UPDATES WILL BE ADDED.
Final update: I last updated this post at 9:30 this morning, just before leaving with Michael Totten and Judith Weiss for an all-day driving tour of Wheeler County. (Southern and Eastern Oregon must surely have some of the world's most underappreciated landscapes, I think.) Twelve hours later, not much has changed. I'm still seeing the same conflicting news reports that appeared this morning. As for those fifty thousand Turkish troops, I'm beginning to think it's another case of Debka Alternate Reality.
If there's any more news on this, it will get a new post.
Reuters: Turkey denies Debka's claims. 'Turkey's Foreign Ministry and military General Staff on Wednesday denied a Web site report that 50,000 Turkish troops had crossed into northern Iraq to crush Kurdish rebels hiding there. "This report is not true," a Foreign Ministry source told Reuters. A General Staff official described the report as "disinformation". The report, carried on the DEBKAfile Web site, sparked jitters among foreign investors who fear Turkish military action in northern Iraq could harm Turkey's booming economy and relations with the United States.'
“Several thousand Turkish troops crossed into northern Iraq early Wednesday to chase Kurdish guerrillas who operate from bases there, Turkish security officials told The Associated Press. Two senior security officials, speaking on condition of anonymity because they were not authorized to speak to the media, said the raid was limited in scope and that it did not constitute the kind of large incursion that Turkish leaders have been discussing in recent weeks. An official at military headquarters in Ankara declined to confirm or deny the report that Turkish troops had entered Iraq.” (AP/Breitbart)
CNN: Thousands of Turkish troops enter Iraq.
Several thousand Turkish troops crossed into northern Iraq early Wednesday to chase Kurdish guerrillas who operate from bases there, Turkish security officials said.
Two senior security officials, speaking on condition of anonymity because they were not authorized to speak to the media, said the raid was limited in scope and that it did not constitute the kind of large incursion that Turkish leaders have been discussing in recent weeks.
"It is not a major offensive and the number of troops is not in the tens of thousands," one of the officials told The Associated Press by telephone. The official is based in southeast Turkey, where the military has been battling separatist Kurdish rebels since they took up arms in 1984.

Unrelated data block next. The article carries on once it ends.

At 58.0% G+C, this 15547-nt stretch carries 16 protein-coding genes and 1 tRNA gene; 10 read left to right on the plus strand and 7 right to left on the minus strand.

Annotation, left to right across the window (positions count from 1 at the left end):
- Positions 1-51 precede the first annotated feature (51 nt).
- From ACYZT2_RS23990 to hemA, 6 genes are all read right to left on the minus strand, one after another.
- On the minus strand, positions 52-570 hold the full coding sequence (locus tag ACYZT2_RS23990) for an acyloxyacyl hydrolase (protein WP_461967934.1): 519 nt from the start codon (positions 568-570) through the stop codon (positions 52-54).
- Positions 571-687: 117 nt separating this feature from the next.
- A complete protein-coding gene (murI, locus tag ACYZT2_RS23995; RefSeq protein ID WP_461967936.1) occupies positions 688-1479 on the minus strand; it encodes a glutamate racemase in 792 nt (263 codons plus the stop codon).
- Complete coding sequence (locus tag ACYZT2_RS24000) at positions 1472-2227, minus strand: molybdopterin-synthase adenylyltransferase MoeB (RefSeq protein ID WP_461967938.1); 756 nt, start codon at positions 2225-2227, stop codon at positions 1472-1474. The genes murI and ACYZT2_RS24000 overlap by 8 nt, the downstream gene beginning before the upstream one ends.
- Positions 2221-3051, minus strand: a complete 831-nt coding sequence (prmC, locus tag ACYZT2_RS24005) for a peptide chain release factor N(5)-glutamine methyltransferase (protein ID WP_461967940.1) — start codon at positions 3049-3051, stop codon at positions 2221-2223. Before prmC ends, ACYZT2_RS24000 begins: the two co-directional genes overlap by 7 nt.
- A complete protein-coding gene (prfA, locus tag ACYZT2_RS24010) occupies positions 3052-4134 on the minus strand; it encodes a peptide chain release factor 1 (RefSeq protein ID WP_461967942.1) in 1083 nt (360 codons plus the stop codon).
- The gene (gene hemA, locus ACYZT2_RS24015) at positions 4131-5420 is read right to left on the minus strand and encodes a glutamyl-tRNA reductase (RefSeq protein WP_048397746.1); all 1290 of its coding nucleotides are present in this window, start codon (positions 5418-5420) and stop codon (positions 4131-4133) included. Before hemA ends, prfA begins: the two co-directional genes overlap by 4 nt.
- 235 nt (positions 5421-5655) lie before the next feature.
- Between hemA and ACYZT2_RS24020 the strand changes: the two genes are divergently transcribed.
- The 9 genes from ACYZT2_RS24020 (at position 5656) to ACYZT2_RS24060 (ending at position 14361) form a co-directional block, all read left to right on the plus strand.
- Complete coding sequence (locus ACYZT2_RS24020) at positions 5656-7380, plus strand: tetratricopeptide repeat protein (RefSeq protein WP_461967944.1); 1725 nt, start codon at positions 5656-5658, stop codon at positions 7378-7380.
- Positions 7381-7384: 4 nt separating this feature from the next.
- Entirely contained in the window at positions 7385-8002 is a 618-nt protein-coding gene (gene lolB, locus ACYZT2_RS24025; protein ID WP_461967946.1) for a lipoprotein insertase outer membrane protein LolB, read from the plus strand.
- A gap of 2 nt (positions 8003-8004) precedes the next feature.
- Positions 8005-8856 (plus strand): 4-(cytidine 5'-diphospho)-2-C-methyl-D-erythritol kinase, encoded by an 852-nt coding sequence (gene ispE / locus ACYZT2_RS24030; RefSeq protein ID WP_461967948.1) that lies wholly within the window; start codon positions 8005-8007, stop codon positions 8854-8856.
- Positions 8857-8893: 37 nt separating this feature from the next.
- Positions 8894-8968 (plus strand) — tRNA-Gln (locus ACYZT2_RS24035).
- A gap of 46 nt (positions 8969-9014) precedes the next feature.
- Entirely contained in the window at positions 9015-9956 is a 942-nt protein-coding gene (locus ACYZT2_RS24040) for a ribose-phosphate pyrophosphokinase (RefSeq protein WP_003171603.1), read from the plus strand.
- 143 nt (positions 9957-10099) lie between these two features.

Another Middle East war erupts Wednesday as 50,000 Turkish troops invade N. Iraq to strike rebel Kurdish PKK bases
June 6, 2007, 3:41 PM (GMT+02:00)
The official Turkish news agency Cihan reports the force, backed by armored vehicles and combat aircraft, is targeting rebel strongholds in 11 provinces in southeastern Turkey and Iraqi Kurdistan Wednesday, June 6.
DEBKAfileâs military sources report that this is only the first wave of Turkish invaders, with more to come. A Turkish force of 90,000 troops has been massed at the sourthern town of Sirank opposite the meeting point of the Turkish, Iraqi and Syrian borders, drawing a warning to Ankara from US defense secretary Robert Gates to stay out of Iraq. ...
The following information is provided for background only.
Michael Totten is my first stop for everything related to Iraqi Kurdistan. Here's his interview with Kurdish Peshmerga Colonel Saladin Ahmad Ameen:
If we declare our independence we need a superpower like the US to be backing us. But maybe they will back us for two or three years and later they go back and leave us alone. And at that time, do you know what will happen to us?
There are all around us enemies. The national Islamists in Turkey. The national Islamists in Iran. And the Arab Nationalists in 22 Arab countries. They will attack us. They could swallow us in one day.
The Arabs call us a Second Israel all the time. They instigate their people [and say we] want to make a Second Israel here in the middle of their area. We are not as strong as Israel to defend ourselves from our enemies all around.
I like working with Americans all the time. Our first aid, first help, was from the Americans. When President Bush declared the war on Iraq it was trulyâ¦we forgot all our bitter experience with America [in the] past.
Where Kurdistan meets the red zone.
“They’re afraid of losing the Kurdish portion of Turkey,” I [MJT] said.
“When I was a member of the Kurdistan Parliament a guest from Turkey came,” Mam Rostam said. “He said they don’t have problems with the Arab nations, that only the Kurds are their enemies. I said to him, frankly, You’re an idiot. If we become a country, what harm are we going to cause you? All the Turkmens here are going to get good jobs. For sure. And they’re going to get most of their rights, if not all. Okay? And the other thing, we’re going to manage ourselves and sell our oil to Turkey. And they can set up some refineries that will be useful for them and for us. The Turkish government promised not to understand. They don’t understand today, and they won’t understand in the future.” ...
Very long but well worth reading in its entirety.